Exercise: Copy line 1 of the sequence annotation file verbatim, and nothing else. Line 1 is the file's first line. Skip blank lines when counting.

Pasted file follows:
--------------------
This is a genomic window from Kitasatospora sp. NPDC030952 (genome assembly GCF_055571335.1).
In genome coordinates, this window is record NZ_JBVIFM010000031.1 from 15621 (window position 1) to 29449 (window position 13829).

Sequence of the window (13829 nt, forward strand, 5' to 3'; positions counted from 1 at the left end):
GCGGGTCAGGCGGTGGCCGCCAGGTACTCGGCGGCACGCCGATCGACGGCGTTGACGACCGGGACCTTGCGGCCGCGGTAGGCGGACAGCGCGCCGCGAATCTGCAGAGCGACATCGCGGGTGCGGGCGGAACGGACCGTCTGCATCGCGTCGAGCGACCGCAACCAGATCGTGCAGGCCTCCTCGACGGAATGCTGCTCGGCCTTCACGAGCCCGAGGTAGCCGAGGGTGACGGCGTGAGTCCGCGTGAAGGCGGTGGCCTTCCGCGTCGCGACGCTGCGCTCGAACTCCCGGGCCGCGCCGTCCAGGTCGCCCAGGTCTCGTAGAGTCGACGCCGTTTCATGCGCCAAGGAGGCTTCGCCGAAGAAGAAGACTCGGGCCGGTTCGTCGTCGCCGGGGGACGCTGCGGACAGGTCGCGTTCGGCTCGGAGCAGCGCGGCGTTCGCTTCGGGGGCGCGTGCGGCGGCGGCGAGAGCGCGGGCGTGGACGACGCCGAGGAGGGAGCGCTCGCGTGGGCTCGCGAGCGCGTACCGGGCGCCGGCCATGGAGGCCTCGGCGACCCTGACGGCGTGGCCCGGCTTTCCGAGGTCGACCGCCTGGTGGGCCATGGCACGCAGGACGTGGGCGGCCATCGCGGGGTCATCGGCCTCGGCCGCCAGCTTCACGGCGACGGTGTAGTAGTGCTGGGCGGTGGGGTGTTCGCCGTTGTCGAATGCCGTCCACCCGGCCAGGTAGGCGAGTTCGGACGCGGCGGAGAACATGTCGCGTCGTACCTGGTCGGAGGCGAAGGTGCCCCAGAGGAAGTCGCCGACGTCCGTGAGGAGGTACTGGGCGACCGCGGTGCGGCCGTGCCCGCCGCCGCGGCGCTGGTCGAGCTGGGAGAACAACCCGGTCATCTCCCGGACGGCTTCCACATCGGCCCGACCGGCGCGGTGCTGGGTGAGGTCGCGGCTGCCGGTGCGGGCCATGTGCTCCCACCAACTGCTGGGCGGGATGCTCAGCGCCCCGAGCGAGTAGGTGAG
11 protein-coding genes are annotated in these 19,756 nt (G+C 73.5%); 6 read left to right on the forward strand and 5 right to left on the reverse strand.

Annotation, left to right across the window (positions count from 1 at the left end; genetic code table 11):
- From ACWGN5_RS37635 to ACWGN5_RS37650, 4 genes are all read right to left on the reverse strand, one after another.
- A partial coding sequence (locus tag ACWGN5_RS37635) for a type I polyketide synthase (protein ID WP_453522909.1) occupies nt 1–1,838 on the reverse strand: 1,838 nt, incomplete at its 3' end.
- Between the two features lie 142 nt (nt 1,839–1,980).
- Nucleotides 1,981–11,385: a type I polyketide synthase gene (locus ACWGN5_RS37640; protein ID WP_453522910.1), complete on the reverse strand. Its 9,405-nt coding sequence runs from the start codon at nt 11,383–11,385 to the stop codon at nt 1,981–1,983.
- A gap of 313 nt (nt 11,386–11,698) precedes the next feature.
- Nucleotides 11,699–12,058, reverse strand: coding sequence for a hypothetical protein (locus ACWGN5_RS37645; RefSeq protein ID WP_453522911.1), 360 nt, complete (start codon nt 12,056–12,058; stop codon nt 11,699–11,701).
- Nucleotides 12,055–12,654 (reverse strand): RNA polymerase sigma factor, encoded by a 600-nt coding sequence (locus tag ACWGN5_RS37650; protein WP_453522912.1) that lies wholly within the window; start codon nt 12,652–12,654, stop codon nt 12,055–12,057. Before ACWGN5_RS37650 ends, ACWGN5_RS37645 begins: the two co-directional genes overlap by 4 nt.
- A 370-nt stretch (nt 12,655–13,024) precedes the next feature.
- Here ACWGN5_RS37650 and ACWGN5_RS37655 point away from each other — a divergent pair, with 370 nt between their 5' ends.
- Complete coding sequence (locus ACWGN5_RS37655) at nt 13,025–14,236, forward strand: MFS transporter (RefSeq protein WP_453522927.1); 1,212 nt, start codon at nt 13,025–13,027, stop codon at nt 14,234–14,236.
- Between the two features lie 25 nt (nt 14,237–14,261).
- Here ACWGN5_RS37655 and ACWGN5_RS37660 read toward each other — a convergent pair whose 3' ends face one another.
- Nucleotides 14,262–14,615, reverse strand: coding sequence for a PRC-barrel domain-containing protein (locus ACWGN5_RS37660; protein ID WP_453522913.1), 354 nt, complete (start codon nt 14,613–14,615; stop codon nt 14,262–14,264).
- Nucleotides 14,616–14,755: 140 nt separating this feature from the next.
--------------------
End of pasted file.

This is a genomic window from Kitasatospora sp. NPDC030952 (genome assembly GCF_055571335.1).